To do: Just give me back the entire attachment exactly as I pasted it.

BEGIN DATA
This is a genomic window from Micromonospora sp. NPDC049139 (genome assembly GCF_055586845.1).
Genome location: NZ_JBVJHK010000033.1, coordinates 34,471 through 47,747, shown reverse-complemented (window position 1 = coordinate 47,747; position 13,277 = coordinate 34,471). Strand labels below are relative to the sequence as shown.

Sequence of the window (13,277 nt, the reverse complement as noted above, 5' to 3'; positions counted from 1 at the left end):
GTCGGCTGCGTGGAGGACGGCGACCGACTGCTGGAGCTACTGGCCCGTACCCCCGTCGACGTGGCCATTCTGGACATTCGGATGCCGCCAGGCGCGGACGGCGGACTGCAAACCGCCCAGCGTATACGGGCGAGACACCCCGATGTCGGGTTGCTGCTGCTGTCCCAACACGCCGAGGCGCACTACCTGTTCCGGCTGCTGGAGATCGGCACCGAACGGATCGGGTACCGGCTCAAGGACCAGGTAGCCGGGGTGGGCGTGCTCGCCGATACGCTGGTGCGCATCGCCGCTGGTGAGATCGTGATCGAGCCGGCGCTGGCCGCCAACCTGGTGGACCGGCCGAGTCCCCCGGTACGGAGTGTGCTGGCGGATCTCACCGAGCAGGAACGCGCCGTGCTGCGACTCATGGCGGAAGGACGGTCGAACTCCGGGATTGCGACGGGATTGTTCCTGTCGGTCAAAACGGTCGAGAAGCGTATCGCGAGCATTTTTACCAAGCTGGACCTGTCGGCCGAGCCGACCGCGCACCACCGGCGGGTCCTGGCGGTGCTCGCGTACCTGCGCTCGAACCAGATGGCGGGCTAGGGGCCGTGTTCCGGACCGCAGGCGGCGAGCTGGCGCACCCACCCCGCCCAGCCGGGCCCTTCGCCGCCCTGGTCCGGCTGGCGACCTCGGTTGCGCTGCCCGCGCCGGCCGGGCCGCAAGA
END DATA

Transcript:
This is a genomic window from Micromonospora sp. NPDC049139 (genome assembly GCF_055586845.1).
Genome location: NZ_JBVJHK010000033.1, coordinates 34,471 through 47,747, shown reverse-complemented (window position 1 = coordinate 47,747; position 13,277 = coordinate 34,471). Strand labels below are relative to the sequence as shown.

Sequence of the window (13,277 nt, the reverse complement as noted above, 5' to 3'; positions counted from 1 at the left end):
GTCGGCTGCGTGGAGGACGGCGACCGACTGCTGGAGCTACTGGCCCGTACCCCCGTCGACGTGGCCATTCTGGACATTCGGATGCCGCCAGGCGCGGACGGCGGACTGCAAACCGCCCAGCGTATACGGGCGAGACACCCCGATGTCGGGTTGCTGCTGCTGTCCCAACACGCCGAGGCGCACTACCTGTTCCGGCTGCTGGAGATCGGCACCGAACGGATCGGGTACCGGCTCAAGGACCAGGTAGCCGGGGTGGGCGTGCTCGCCGATACGCTGGTGCGCATCGCCGCTGGTGAGATCGTGATCGAGCCGGCGCTGGCCGCCAACCTGGTGGACCGGCCGAGTCCCCCGGTACGGAGTGTGCTGGCGGATCTCACCGAGCAGGAACGCGCCGTGCTGCGACTCATGGCGGAAGGACGGTCGAACTCCGGGATTGCGACGGGATTGTTCCTGTCGGTCAAAACGGTCGAGAAGCGTATCGCGAGCATTTTTACCAAGCTGGACCTGTCGGCCGAGCCGACCGCGCACCACCGGCGGGTCCTGGCGGTGCTCGCGTACCTGCGCTCGAACCAGATGGCGGGCTAGGGGCCGTGTTCCGGACCGCAGGCGGCGAGCTGGCGCACCCACCCCGCCCAGCCGGGCCCTTCGCCGCCCTGGTCCGGCTGGCGACCTCGGTTGCGCTGCCCGCGCCGGCCGGGCCGCAAGA